It's funny; I remember being a wee lad with a clunky PC who just installed the Shockwave player on his computer, because the pop-up prompt told me to and shockwaves are generally cool phenomena, and I'd use it to play quaint little time-wasters. Notable among those games were the progenitors of the match-3 family, a lineage that's seen some serious sprouting the past few years. Why, I remember when all the games had you do was match 3 like-mannered objects, and that was all there was to it! None of these bonuses, or power-ups, or other shiny doodads all you kids are so used to nowadays in developers' attempts to distinguish their sample from the pack. And I mean, combo multipliers are one thing, but sorcery? You whippersnappers are a tough crowd to impress. Say hello to Jungle Magic, the newest addition to the match-3 family tree.
The objective is familiar to those acquainted with the genre; click on one piece to select, and then click on an adjacent piece to swap their respective locations. Should the swap result in an unbroken chain of three similarly colored tiles, the pieces will vanish, your score will rise, and new pieces will rain in from the top. The twist on this one comes in the form of a golden talisman, which has been splintered apart into sparkling fragments in every level. You'll have to clear out all the colorful detritus keeping a fragment from reaching the bottom of the play screen in order to collect it; once you've pocketed all of the talisman parts (within the time limit, of course), you're off to the next level, where even more matching action awaits. But that's not the whole story, of course. This isn't "Jungle Sorting", it's Jungle Magic, so it's magic you'll get.
As levels progress, you'll gain access to a host of mystical powers, each one assigned to a different color. By creating two consecutive matches of the same color, you'll trigger a spell, whose effect depends on the pieces' hue. Let's say you make two matches in a row with gray tiles, right? Gray is the color of wind, so somewhere on the board, a whistling bullet of air pressure obliterates a piece directly below a golden fragment. Doesn't sound too chaotic, but remember, once the levels start going, you're going to learn magic for just about EVERY kind of color, and before you know it, pieces will be exploding in squalls of wind and flame, and lightning bolts will scurry through your tiles with the mercy of a storm.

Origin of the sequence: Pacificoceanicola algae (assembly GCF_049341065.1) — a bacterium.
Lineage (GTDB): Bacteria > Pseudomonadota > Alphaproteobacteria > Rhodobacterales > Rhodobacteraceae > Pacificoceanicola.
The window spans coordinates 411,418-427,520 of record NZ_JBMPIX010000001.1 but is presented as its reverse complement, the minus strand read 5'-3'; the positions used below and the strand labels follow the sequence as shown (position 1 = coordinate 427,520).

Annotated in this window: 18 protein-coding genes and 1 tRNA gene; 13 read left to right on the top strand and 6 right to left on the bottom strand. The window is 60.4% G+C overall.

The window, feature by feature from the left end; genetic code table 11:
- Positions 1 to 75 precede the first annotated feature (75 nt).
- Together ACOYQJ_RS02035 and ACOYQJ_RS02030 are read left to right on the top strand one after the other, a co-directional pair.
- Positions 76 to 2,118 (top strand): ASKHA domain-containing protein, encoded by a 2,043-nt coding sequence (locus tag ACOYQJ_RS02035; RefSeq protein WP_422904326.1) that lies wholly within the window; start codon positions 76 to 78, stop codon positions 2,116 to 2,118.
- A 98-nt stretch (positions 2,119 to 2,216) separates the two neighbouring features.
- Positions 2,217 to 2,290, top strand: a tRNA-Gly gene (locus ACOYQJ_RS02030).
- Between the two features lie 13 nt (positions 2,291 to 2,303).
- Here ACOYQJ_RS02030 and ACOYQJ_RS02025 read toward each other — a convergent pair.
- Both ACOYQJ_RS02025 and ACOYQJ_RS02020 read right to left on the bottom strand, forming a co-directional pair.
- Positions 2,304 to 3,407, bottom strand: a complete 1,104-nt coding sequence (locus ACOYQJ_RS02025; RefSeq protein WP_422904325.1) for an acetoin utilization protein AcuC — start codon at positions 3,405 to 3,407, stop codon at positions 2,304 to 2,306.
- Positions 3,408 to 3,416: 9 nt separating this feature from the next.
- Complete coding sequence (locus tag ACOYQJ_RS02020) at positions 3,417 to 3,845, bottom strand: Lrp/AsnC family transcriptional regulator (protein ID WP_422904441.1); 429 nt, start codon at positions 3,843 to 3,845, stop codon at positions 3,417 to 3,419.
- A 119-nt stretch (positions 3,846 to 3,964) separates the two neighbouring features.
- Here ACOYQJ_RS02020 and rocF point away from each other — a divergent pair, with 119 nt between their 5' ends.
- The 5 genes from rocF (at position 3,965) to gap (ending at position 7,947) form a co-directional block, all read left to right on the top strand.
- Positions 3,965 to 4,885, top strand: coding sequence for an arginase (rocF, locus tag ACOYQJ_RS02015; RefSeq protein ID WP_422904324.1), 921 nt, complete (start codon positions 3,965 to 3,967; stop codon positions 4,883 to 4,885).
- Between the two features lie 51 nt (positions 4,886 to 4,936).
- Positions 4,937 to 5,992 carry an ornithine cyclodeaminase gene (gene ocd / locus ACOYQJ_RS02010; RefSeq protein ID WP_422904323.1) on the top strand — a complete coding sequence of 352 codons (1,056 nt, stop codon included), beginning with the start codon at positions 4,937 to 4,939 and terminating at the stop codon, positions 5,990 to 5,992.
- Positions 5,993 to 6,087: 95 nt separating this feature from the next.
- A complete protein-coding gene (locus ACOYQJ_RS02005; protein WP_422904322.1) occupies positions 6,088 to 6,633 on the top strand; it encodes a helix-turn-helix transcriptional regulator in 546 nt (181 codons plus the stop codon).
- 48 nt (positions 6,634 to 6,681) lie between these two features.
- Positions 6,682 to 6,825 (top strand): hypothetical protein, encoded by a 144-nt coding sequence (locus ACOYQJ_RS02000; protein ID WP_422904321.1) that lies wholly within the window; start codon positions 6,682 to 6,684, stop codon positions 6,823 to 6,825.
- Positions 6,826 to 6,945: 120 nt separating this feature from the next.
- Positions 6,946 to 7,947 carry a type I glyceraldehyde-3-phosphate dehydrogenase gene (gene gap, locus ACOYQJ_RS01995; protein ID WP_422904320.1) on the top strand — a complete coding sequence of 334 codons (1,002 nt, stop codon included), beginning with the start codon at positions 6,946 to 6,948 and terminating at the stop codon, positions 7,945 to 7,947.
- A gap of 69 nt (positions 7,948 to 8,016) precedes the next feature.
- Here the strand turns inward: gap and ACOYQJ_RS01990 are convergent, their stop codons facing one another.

Watching all the spell effects go off is a blast, which is handy, since you'll need to be making clever use of your magic by an early point in the game in order to survive. Since only two consecutive matches of a single color are required to trigger a spell, though, you're never too far away from that bonus time, which can make some of the levels a little on the easy side as long as you keep an eye on those yellows. Another problem is when your magic arcs out of control (every jungle shaman's worst nightmare), and the combo chains start endlessly reproducing. Most of the time, this is okay (and rather spectacular to watch), but occasionally, the self-chaining will step on the toes of a vital match you were about to make. This isn't so frequent as to hinder the fun factor, however, and to be honest, every sorcerer knows that's what they signed up for when leashing their will to the forces of the cosmos. Comes with the territory.
At its core, though, there's a robust match-3, with nice graphics and some nifty mechanics. There's a lot of fun to be had in devising strategies where different spells play off of each other, especially once your different colors start "leveling up." (Green becomes a multi-pronged juggernaut of raw elemental destruction.) There's never been a better, more magical time to become a matcher.